And that's precisely the point: Wall Street is not actually engaging in productive activity on behalf of the economy. The entire reason that market speculation is supposed to help an economy, according to theory, is that markets are thought to provide the most efficient allocation of capital. But when rent-seeking and pointless lending speculation on paper assets is more profitable than actual investment in real productive activity, financial markets start to become more of a burden to an economy than an asset:

Keynes would point out that the rise in the US trade deficit—which became serious in the 1980s—coincided exactly with the astonishing deregulation of the financial sector. We knocked down usury laws. We allowed the first end runs around the Glass-Steagall laws.

Wait—that’s our problem? Not China or the world economy? Well, it’s hard to channel Keynes now, but look at the back page of The Economist. Not just Germany but a lot of other high-wage countries are doing well in the global economy. It’s hard to account for the difference with labor cost alone.

Readers who took Economics 101 (or Economics 1001, as it later became as a result of inflation) may remember something about a “liquidity preference.” That means keeping money “liquid.” For Keynes the first duty of the state is to ensure that the “liquidity preference” is low, to prod people not to keep their money liquid but to lock it up in a long-term investment where it will not be so easy to get.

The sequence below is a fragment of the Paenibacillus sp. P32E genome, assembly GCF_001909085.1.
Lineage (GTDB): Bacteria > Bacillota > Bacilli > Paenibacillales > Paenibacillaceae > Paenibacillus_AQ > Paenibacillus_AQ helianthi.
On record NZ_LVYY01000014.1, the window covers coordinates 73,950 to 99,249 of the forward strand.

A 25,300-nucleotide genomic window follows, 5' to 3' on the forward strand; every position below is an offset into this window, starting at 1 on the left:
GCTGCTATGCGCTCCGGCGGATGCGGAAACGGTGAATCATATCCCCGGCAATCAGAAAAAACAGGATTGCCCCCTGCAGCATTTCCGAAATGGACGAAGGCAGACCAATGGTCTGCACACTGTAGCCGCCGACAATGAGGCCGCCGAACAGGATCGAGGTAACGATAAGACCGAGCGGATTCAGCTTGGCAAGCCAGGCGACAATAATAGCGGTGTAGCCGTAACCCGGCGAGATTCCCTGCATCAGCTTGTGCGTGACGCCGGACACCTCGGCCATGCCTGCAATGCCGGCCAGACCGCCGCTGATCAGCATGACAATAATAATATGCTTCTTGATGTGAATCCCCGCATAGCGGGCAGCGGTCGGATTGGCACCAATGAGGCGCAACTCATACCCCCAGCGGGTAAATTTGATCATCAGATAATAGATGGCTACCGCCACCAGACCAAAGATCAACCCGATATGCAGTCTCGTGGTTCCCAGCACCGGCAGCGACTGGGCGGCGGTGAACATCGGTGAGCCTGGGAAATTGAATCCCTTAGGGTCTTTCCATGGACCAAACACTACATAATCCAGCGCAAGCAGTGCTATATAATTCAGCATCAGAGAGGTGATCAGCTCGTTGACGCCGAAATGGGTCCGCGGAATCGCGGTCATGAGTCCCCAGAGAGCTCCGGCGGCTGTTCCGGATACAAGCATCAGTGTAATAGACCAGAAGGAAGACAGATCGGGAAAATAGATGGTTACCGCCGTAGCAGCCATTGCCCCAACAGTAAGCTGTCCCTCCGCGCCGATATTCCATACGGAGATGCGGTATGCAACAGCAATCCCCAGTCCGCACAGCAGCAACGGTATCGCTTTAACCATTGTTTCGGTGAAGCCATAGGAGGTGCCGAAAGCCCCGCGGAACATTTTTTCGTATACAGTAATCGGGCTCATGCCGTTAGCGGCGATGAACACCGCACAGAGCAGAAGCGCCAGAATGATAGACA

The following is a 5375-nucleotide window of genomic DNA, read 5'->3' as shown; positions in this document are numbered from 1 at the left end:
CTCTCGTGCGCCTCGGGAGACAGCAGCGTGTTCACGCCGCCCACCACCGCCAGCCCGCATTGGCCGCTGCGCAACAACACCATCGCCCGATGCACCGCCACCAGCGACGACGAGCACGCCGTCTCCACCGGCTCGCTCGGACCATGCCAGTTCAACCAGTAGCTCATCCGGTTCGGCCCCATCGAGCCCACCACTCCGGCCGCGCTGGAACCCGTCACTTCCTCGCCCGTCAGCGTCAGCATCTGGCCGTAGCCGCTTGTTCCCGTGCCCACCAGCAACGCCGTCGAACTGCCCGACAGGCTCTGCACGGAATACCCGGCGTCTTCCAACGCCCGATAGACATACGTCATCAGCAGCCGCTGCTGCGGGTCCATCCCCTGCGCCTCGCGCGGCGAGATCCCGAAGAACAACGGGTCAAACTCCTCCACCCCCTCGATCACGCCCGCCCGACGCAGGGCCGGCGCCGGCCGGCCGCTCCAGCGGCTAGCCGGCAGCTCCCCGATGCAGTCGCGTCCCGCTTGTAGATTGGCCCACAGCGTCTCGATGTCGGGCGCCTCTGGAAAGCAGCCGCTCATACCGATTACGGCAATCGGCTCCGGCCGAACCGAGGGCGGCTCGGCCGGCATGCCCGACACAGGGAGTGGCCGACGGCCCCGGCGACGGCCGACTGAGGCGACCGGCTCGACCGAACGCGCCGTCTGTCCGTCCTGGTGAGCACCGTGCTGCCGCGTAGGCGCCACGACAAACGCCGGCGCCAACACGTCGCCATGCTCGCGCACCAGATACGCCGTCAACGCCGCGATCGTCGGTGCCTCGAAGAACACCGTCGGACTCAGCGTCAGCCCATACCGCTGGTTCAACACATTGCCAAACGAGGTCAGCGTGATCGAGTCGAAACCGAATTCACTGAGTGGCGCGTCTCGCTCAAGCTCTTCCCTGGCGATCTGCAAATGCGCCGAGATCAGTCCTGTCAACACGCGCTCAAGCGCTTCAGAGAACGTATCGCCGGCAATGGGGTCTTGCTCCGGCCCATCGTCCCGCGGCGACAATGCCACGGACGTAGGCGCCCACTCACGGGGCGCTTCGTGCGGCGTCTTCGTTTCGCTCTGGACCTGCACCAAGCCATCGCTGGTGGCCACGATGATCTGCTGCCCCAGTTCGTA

To some, this all sounds very nice for the future, but right now we need to get people out there to repave the interstates. Fine, let’s get back to work: but as long as the trade deficit keeps on draining us of wealth, the middle class will keep on going down the drain.

In the end there is one way out of this economic mess—Keynes would say we have to shock, push, lure and sweet-talk the rich in this country to part with their money and start enterprises that get us out of debt. But how are we going to do that? We can’t even get employers sitting on hoards of cash to hire a few extra workers.


Geoghegan's suggestion? Look at Germany and how it has managed to maintain a positive trade surplus:

1) A national single-payer-style health system.

2) Corporations that include an influential section of organized labor on the board of directors.

3) Increased regulations on pointless and harmful speculative market activity.

4) Government-run banks on the model of the Sparkassen, that would step in to provide real lending to the productive parts of the economy when the major lenders refuse to do so. Such a government-run bank exists in North Dakota, and has been very successful in that state.

There is much that might be debatable in the article. But it offers good food for thought that moves away from the tired tax vs. anti-tax/stimulus vs. austerity debate in America, and gets more to the heart of what ails our democracy and our economy in the first place. Yes, taxes on the wealthy need to be increased and corporate loopholes eliminated. But in some respects, as Hacker, Pierson and now Geoghegan are arguing, those tax rates are more symptoms of a broken system than the causes. And yes, we need stimulus to bring down unemployment, but that in itself won't solve the core problems that got us here.

The problem in a nutshell is the deregulation of the financial sector, and the prioritization of speculative investment in non-productive activity. If we can solve that problem, we'll be on our way to solving other problems as well.